Kenna and Russ Coltman opened City Center Garden Market in Conneaut, Ohio in the spring of 2006 after 9 months of planning. The market was a combination of Kenna’s passion for plants, and Russ’s passion for food, and the concept was a hit. The beauty of the perennial and annual plants on the outside drew people into the store and the smells and tastes of the fresh produce, cheeses and deli kept people coming back for more.
Russ and I grew up only a few miles apart on family farms, so we both benefited from learning the value of work and being of service. Russ explains how this translated to his business:
“We made sure that we hired only people with a passion for either food or plants and instilled not only our mission, but also our vision and values for running the market. We started with cleaning out a 1300 square foot abandoned building and built a farm market & deli that fed our family and had seasonal high employment of 8 people.”
Russ and Kenna were mission and values-driven. This is mission and values statement that hung on the wall for not only employees to see, but customers as well:
At City Center Garden Market, we will strive to provide a positive force and example for our children, employees, suppliers and our community, with the guiding principal of conducting business in a way that helps everyone to succeed and grow. This will be a successful business that promotes people first, is on the leading edge of redevelopment of our community, and serves as an example of how to implement solid business practices to the benefit of all involved.
The mission of City Center Garden Market is to successfully retail farm, garden and country artisan products from the local (Conneaut and Northeast Ohio) community in a family-oriented, friendly, relaxed atmosphere, where people come first.
Key values include:
• Maintain a family-friendly environment
• Retail only high-quality and healthful products
• Use local suppliers whenever possible
• Cultivate mutual trust and respect
• Share the success across the board – with employees, suppliers, customers and the community
From this framework, Russ and Kenna built a wonderful farm market & deli in their community.
Russ and I had emailed about the concepts he and Kenna used to build their business and the similarity to the principles of The Fred Factor. I asked Russ to share the philosophy that lead to the success of City Center Garden Market.
“For the longest time, I have hesitated sharing Fred Factor stories about our great people. What some considered above and beyond, we thought of as normal decent human behavior. Little things were standard at our store. Every customer was greeted at the door with a smile and hello, most of them by name. Bags of groceries were cheerfully carted out to your car. Samples of food were always provided. Advice was freely given on how to cook a new ingredient. Care instructions were always provided for new plants. All of these value-added touches were provided free of charge. We had elderly customers who would pull up to the parking lot and honk the horn. We would run out, take their shopping order, and then run the complete order out to them. We would deliver our soups to the lady on oxygen three doors down. And in the weeks before another elderly customer passed away, we made sure he had a delivery of his favorite foods every other night. We had an entire Army of Fred’s working for us – people who took the axiom treat thy neighbor as thyself to heart and acted on it each and every day.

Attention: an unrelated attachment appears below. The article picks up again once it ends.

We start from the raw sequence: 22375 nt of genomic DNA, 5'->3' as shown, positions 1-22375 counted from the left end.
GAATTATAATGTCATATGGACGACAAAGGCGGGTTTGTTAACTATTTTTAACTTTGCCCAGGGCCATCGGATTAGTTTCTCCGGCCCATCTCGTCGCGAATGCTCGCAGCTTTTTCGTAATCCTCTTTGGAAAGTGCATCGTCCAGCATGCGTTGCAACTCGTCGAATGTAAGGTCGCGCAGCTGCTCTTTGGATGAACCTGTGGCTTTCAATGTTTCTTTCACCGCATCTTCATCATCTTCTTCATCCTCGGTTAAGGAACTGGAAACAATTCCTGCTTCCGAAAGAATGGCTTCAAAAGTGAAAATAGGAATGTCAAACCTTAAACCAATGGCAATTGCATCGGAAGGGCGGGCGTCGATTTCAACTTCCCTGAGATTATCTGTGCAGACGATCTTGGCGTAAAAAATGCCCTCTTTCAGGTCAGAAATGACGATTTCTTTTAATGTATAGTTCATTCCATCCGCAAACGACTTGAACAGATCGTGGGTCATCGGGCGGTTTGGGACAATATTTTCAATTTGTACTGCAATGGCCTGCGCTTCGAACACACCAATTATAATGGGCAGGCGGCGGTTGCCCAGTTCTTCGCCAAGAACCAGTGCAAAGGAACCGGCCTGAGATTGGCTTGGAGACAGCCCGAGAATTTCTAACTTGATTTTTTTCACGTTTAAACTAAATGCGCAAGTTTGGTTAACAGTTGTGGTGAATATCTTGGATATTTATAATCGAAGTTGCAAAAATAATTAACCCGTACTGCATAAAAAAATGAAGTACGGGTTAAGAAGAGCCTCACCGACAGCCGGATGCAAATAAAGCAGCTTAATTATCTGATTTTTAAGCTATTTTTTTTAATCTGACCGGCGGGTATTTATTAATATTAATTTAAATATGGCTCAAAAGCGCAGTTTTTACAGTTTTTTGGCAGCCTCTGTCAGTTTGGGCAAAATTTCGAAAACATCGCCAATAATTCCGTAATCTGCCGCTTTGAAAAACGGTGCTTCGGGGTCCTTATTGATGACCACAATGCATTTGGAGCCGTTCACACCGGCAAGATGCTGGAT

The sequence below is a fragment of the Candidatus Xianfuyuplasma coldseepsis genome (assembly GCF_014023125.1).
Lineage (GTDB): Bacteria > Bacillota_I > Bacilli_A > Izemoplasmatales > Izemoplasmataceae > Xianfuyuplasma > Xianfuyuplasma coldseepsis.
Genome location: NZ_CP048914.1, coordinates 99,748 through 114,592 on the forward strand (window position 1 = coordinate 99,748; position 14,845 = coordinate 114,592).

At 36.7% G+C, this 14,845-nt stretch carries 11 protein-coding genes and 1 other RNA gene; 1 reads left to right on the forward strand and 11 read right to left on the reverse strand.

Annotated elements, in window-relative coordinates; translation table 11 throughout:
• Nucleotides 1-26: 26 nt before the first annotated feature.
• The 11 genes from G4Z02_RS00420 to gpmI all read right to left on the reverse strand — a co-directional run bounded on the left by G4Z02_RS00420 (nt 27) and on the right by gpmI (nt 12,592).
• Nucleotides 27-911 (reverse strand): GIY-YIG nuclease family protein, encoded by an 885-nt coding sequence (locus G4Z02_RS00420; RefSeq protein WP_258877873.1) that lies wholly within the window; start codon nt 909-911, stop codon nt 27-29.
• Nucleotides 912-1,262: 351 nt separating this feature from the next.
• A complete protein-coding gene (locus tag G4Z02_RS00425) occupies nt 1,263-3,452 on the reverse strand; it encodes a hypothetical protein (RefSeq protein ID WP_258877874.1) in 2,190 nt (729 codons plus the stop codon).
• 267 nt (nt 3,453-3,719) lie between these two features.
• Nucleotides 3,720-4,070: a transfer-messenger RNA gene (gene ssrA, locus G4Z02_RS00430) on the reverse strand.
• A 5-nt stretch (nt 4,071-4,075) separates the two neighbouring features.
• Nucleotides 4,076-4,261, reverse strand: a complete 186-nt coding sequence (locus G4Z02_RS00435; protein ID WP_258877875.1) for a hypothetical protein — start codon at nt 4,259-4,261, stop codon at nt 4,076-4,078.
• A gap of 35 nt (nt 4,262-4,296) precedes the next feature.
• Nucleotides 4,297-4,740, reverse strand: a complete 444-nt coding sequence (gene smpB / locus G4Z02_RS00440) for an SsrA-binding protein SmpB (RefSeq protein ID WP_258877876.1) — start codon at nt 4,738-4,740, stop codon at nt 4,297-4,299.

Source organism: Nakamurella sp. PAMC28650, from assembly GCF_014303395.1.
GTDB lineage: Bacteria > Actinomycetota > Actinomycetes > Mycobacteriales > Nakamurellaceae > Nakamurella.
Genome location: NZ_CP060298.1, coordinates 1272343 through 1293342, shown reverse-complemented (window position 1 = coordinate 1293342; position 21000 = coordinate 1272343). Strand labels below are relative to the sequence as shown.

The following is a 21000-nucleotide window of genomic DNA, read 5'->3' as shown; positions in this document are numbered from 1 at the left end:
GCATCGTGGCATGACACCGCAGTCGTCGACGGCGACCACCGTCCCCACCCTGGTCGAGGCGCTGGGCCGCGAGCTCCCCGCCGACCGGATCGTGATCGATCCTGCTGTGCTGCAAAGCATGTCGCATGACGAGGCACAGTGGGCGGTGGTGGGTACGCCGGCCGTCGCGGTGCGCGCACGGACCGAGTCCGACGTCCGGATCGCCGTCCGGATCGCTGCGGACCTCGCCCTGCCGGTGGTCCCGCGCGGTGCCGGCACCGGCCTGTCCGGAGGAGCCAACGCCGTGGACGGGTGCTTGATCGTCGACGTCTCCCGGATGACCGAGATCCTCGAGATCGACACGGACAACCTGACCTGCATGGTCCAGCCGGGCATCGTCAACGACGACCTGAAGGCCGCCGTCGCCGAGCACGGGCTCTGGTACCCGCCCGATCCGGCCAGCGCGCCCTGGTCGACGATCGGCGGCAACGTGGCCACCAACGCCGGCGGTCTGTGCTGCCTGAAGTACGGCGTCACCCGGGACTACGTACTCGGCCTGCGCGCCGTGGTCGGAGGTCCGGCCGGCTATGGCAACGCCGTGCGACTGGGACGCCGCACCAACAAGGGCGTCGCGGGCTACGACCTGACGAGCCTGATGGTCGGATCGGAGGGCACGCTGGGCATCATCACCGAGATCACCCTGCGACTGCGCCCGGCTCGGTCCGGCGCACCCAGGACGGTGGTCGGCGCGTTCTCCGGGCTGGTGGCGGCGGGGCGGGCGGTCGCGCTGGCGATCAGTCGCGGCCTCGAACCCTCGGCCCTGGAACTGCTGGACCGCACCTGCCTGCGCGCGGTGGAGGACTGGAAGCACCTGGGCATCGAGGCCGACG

Most of these ideas stemmed from our employees, and to this day, two years after selling the market, they are some of our most prized accomplishments. At the time, my wife and I thought of these acts as common courtesy. Today, I have come to understand the power of our policy ‘take care of the customer, and they will take care of you.’
As the owners, my wife and I decided to put people first – both employees and customers, treating them like we wanted to be treated. Don’t get me wrong, it was tough and we had some very hard financial times building a farm market from scratch. We made some near fatal mistakes, but we survived. And grew. And grew. Over five years, our average sales growth was 35% per year in a small community with a population hovering around 10,000 people. But after five years, we chose to sell the business to take care of our ten-year-old son during his cancer treatment. It was a very tough decision to make, but in the end, it is people who matter, and nothing is more important than family. Our child’s needs had to come first.
So you might ask, how did it pay off? Many fold. Facing an upcoming bone marrow transplant for our son, we knew we would be facing very difficult financial times. Our customers – family, friends, the community and school system – all came out in force to support us. Words of encouragement, prayers, meals, parking passes, lawn mowing, car repairs, gas cards, gifts, and so much other help came pouring in – much of it beyond monetary measure and such a comfort in our time of need. It all went above and beyond our expectations, but we firmly believe it was because we had done the same for our customers and employees at our little hometown market. The assistance came at a time when we desperately needed help so we could take care of our family. Yes, excellent customer service pays off, in ways you cannot imagine!”
Epilogue: Russ and Kenna sold their business after five successful years and pursued other business opportunities, but they still use the philosophies and values that created City Center Garden Market.